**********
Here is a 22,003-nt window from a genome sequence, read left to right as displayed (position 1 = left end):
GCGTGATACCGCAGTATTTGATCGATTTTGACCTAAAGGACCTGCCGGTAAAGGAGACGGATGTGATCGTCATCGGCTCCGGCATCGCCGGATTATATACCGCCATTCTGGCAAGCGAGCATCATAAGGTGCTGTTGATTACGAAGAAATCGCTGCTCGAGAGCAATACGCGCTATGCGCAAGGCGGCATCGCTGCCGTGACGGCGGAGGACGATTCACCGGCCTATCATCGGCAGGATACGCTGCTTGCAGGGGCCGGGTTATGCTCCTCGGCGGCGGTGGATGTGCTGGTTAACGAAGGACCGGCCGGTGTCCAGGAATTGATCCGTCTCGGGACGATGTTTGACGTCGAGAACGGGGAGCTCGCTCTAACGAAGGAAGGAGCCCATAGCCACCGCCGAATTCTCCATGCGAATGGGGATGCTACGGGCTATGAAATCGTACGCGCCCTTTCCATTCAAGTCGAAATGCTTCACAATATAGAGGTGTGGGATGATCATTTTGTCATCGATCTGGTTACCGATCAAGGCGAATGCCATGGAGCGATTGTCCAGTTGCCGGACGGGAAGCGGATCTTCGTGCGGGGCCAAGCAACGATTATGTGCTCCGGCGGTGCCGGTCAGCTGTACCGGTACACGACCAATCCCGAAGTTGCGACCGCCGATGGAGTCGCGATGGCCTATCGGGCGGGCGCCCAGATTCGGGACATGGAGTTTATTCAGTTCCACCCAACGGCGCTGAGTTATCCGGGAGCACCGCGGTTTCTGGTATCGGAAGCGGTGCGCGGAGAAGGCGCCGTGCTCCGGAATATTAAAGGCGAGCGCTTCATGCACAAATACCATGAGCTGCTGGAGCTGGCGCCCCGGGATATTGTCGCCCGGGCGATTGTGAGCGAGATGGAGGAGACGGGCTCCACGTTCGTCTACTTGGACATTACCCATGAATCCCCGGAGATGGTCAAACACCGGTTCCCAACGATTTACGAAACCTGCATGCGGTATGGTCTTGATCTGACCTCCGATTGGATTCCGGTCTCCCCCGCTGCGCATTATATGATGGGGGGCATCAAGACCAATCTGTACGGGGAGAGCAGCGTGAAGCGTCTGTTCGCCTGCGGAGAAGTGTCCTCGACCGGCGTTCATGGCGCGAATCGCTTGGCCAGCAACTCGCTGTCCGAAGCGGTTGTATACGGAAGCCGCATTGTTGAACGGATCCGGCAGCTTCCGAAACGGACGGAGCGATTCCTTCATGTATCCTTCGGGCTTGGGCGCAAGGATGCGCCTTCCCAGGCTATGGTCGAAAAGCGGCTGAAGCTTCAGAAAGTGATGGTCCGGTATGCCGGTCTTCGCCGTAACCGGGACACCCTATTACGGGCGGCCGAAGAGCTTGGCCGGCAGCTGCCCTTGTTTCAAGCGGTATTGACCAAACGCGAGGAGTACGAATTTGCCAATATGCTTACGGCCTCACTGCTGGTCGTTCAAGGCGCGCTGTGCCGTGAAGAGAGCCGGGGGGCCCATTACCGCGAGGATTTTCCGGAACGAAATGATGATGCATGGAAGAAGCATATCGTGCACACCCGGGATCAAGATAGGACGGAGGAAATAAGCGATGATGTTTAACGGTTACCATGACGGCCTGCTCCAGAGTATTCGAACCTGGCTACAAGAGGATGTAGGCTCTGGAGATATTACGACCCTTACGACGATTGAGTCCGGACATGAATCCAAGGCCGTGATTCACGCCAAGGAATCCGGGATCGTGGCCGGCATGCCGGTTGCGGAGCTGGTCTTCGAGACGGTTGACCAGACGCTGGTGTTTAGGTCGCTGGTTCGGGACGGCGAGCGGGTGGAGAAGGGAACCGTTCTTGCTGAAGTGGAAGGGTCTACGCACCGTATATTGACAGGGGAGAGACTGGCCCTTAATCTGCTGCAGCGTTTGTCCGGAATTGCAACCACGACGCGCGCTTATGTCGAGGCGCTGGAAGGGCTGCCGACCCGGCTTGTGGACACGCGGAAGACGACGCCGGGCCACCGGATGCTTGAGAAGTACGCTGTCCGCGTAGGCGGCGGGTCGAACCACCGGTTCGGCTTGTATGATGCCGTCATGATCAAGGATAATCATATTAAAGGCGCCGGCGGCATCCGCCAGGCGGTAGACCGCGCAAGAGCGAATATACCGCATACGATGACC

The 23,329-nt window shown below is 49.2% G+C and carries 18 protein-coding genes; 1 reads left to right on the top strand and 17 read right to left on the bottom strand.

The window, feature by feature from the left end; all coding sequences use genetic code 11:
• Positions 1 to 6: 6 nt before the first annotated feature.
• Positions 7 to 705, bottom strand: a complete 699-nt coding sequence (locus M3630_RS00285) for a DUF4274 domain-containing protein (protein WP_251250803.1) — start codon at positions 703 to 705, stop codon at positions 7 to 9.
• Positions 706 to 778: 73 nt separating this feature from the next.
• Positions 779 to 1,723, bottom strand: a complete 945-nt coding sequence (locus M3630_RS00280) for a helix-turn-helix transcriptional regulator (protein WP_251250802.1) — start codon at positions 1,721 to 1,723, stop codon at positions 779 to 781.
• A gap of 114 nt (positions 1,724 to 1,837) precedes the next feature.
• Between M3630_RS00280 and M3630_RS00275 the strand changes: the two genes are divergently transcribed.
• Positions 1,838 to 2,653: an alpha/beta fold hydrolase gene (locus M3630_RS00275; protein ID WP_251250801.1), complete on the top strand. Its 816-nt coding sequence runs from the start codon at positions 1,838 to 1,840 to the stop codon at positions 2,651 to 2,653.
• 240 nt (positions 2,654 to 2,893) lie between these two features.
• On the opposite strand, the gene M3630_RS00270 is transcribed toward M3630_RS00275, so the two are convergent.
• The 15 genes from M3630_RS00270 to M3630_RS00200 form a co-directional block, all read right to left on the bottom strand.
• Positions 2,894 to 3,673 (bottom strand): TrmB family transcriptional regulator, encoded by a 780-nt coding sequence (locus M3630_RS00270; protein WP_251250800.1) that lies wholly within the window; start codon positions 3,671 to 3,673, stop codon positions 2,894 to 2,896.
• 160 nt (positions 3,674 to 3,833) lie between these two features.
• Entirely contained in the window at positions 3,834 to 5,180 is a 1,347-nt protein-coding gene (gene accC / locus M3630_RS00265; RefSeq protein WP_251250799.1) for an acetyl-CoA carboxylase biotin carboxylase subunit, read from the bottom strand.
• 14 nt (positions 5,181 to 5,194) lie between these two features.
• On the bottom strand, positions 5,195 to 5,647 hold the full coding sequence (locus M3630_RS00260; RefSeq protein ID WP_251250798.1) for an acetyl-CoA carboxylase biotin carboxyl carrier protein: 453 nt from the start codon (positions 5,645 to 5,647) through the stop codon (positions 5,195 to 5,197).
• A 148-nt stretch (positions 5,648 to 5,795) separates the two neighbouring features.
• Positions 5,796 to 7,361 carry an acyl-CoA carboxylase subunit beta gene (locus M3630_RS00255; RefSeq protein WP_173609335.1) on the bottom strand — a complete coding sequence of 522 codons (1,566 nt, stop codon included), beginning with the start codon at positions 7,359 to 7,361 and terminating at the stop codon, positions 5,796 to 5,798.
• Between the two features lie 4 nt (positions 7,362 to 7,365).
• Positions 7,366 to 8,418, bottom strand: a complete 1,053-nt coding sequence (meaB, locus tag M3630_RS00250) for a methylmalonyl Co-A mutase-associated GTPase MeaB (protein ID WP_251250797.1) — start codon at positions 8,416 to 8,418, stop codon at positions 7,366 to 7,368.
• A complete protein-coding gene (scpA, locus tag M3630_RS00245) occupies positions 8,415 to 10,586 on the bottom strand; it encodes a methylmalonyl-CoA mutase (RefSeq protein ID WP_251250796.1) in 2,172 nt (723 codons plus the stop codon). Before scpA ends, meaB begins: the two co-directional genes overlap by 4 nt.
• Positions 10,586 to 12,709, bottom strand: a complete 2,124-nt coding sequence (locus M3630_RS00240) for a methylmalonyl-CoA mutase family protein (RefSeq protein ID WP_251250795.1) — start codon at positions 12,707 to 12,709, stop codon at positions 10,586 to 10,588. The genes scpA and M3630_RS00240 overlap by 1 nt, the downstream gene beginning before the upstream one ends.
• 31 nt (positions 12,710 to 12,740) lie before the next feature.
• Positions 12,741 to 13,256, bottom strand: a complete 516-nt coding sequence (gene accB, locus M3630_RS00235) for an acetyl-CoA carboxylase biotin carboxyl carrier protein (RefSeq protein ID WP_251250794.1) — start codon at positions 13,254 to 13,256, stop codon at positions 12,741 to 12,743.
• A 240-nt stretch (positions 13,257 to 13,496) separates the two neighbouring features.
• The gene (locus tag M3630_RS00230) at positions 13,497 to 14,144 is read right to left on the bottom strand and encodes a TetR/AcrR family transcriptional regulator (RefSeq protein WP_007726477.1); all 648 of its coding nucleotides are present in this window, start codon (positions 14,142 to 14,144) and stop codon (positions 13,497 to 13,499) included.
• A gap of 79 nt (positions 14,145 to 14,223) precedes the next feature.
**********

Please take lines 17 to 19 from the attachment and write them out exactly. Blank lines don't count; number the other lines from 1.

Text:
• Entirely contained in the window at positions 3,834 to 5,180 is a 1,347-nt protein-coding gene (gene accC / locus M3630_RS00265; RefSeq protein WP_251250799.1) for an acetyl-CoA carboxylase biotin carboxylase subunit, read from the bottom strand.
• 14 nt (positions 5,181 to 5,194) lie between these two features.
• On the bottom strand, positions 5,195 to 5,647 hold the full coding sequence (locus M3630_RS00260; RefSeq protein ID WP_251250798.1) for an acetyl-CoA carboxylase biotin carboxyl carrier protein: 453 nt from the start codon (positions 5,645 to 5,647) through the stop codon (positions 5,195 to 5,197).